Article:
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subsidy Government financial assistance to a domestic producer systematic risk Movements in a stock portfolio’s value attributable to macroeconomic forces affecting all firms in an economy, rather than factors specific to an individual firm. tax haven A country with exceptionally low, or no, income taxes. tax treaty An agreement specifying what items of income will be taxed by the authorities of the country where the income is earned. temporal method Translating assets valued in a foreign currency into the home currency using the exchange rate that existed when the assets were originally purchased. transaction exposure The extent to which income from individual transactions is affected by fluctuations in foreign exchange values. translation exposure The extent to which the reported consolidated results and balance sheets of a corporation are affected by fluctuations in foreign exchange values. transnational corporation A firm that tries to simultaneously realize gains from experience curve economies, location economies, and global learning, while remaining locally responsive. Treaty of Rome This 1957 treaty established the European Community. turkney project A project in which a firm agrees to set up an operating plant for a foreign client and hand over the “key” when the plant is fully operational. vehicle currency A currency that plays a central role in the foreign exchange market (e.g., the U.S. dollar and Japanese yen). voluntary export restraint (VER) A quota on trade imposed from the exporting country’s side, instead of the importer’s; usually imposed at the request of the importing country’s government World Bank International institution set up to promote general economic development in the world’s poorer nations. World Trade Organization (WTO) The organization that succeeded the General Agreement on Tariffs and Trade (GATT) as a result of the successful completion of the Uraguay round of GATT negotiations. zero sum game A situation in which an economic gain by one country results in an economic loss by another.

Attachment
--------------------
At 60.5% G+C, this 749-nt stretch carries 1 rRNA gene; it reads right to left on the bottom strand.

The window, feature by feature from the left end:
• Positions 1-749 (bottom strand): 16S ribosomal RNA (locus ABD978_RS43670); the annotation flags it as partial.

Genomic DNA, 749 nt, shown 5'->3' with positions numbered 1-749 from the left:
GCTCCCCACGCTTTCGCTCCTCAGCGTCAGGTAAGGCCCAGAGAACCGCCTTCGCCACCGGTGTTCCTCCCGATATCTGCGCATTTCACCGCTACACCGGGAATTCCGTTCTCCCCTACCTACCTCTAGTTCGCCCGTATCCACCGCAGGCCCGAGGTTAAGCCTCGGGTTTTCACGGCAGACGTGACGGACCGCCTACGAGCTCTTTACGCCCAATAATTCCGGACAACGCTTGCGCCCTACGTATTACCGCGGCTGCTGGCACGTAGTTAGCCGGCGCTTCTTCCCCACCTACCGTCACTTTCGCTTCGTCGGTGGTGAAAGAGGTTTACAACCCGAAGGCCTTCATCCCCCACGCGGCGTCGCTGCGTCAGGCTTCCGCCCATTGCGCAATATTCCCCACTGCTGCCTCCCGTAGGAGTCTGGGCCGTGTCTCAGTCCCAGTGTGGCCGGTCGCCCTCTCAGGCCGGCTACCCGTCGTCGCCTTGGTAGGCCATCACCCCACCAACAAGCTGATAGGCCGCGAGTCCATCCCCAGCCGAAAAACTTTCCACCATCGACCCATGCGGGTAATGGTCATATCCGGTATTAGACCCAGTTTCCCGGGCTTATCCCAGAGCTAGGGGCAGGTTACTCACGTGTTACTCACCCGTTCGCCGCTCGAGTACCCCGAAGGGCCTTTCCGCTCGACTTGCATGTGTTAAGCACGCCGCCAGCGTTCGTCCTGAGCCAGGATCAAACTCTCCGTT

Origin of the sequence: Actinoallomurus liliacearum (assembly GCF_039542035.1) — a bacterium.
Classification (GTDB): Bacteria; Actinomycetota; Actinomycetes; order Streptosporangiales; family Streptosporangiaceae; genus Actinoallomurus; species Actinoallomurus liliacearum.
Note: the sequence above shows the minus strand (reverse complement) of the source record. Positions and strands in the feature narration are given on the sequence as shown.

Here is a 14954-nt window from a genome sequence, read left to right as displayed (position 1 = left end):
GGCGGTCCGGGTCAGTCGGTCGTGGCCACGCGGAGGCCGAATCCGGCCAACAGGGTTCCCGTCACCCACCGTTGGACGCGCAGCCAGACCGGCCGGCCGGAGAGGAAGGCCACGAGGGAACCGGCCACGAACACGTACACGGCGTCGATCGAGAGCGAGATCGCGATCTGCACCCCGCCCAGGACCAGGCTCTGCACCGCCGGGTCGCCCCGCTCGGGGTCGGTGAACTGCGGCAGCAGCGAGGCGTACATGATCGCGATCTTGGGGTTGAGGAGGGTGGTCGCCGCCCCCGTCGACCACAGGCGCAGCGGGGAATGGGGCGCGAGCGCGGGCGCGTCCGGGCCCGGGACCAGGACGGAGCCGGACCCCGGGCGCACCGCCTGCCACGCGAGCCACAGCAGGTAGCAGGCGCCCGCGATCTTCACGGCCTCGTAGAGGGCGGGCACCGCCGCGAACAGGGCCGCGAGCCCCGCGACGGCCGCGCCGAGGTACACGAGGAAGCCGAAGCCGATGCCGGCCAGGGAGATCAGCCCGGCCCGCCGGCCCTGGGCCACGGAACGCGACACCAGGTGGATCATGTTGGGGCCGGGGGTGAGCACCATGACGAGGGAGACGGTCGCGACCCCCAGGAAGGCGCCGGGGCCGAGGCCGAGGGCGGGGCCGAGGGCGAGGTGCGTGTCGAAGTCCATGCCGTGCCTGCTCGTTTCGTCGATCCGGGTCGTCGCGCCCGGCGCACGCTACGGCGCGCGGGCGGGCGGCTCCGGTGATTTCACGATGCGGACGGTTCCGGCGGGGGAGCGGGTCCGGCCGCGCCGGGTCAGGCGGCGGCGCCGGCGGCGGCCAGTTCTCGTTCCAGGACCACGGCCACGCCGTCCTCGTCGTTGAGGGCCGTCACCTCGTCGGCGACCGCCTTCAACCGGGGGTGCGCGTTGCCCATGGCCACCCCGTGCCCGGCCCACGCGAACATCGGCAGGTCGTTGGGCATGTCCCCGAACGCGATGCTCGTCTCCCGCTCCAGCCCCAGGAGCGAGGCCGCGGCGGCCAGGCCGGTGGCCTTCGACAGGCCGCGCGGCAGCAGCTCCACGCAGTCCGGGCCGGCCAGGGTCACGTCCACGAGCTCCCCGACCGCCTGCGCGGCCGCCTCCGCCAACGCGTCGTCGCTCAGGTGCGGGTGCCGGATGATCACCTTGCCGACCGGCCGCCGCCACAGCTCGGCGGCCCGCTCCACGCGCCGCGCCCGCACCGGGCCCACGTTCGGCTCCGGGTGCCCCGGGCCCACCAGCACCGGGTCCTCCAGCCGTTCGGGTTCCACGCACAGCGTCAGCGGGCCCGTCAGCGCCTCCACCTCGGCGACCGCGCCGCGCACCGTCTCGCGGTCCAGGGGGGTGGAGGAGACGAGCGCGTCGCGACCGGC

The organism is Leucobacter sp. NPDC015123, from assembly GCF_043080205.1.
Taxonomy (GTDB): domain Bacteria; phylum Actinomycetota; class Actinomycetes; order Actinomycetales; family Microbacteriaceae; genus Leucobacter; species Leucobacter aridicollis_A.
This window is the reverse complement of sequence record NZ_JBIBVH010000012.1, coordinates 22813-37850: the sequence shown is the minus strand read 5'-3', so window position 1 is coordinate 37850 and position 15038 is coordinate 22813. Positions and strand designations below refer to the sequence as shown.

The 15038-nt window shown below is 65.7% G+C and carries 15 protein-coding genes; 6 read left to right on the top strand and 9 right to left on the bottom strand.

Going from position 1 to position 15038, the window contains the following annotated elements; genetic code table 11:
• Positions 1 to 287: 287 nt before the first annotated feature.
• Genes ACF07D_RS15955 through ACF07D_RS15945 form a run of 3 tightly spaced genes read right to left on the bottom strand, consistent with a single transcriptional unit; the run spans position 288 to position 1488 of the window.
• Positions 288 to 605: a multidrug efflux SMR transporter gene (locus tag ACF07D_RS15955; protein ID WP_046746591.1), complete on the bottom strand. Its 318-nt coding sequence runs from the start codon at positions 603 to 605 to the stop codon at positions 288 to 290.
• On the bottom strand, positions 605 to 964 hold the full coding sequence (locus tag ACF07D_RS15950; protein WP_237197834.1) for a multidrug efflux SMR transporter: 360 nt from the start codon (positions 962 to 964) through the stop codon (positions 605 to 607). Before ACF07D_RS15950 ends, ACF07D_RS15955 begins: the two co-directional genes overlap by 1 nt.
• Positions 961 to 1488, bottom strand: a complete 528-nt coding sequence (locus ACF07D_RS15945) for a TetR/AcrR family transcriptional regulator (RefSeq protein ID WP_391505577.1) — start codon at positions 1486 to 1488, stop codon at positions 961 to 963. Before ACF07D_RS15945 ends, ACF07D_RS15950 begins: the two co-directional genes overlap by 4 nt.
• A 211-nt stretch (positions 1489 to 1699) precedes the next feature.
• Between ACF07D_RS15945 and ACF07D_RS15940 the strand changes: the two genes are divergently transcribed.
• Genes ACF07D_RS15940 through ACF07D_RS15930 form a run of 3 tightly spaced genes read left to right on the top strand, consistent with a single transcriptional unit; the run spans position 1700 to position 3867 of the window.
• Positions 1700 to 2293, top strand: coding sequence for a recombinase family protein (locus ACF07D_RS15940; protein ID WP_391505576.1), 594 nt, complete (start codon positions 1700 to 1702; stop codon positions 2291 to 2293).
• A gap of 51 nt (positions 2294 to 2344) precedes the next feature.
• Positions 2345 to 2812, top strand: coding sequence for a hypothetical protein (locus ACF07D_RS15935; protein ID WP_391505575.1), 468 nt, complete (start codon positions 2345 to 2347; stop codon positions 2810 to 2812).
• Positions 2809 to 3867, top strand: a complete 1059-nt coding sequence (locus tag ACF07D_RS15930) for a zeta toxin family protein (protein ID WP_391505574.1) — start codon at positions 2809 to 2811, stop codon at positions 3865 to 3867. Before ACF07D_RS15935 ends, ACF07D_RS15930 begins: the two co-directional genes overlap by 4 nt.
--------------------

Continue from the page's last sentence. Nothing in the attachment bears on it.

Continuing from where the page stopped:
Source: International Business: Competing In the Global Marketplace, by Charles W.L. Hill, Irwin/McGraw-Hill, 1997 ©1998 Dow Jones & Company, Inc. All rights reserved. This material may be reproduced for classroom use.